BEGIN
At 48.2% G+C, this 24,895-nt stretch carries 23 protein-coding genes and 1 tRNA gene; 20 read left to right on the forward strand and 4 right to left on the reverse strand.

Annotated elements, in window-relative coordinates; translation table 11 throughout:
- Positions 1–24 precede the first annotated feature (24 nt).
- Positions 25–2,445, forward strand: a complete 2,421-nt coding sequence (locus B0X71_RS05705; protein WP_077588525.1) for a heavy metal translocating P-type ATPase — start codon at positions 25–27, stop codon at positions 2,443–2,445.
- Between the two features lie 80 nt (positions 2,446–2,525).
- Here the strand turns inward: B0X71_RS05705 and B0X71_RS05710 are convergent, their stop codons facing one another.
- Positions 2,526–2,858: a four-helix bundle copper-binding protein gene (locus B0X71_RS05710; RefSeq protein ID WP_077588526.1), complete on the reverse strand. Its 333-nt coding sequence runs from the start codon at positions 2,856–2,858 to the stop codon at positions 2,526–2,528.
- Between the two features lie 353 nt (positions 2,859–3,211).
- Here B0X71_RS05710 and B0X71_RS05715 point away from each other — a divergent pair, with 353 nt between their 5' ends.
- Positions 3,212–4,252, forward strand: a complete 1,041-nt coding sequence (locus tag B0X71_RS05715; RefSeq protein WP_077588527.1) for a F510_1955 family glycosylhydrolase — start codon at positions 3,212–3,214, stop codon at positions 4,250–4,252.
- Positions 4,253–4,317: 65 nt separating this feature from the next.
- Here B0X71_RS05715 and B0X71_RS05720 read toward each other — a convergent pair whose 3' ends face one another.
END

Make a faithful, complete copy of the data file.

At 48.2% G+C, this 24,895-nt stretch carries 23 protein-coding genes and 1 tRNA gene; 20 read left to right on the forward strand and 4 right to left on the reverse strand.

Annotated elements, in window-relative coordinates; translation table 11 throughout:
- Positions 1–24 precede the first annotated feature (24 nt).
- Positions 25–2,445, forward strand: a complete 2,421-nt coding sequence (locus B0X71_RS05705; protein WP_077588525.1) for a heavy metal translocating P-type ATPase — start codon at positions 25–27, stop codon at positions 2,443–2,445.
- Between the two features lie 80 nt (positions 2,446–2,525).
- Here the strand turns inward: B0X71_RS05705 and B0X71_RS05710 are convergent, their stop codons facing one another.
- Positions 2,526–2,858: a four-helix bundle copper-binding protein gene (locus B0X71_RS05710; RefSeq protein ID WP_077588526.1), complete on the reverse strand. Its 333-nt coding sequence runs from the start codon at positions 2,856–2,858 to the stop codon at positions 2,526–2,528.
- Between the two features lie 353 nt (positions 2,859–3,211).
- Here B0X71_RS05710 and B0X71_RS05715 point away from each other — a divergent pair, with 353 nt between their 5' ends.
- Positions 3,212–4,252, forward strand: a complete 1,041-nt coding sequence (locus tag B0X71_RS05715; RefSeq protein WP_077588527.1) for a F510_1955 family glycosylhydrolase — start codon at positions 3,212–3,214, stop codon at positions 4,250–4,252.
- Positions 4,253–4,317: 65 nt separating this feature from the next.
- Here B0X71_RS05715 and B0X71_RS05720 read toward each other — a convergent pair whose 3' ends face one another.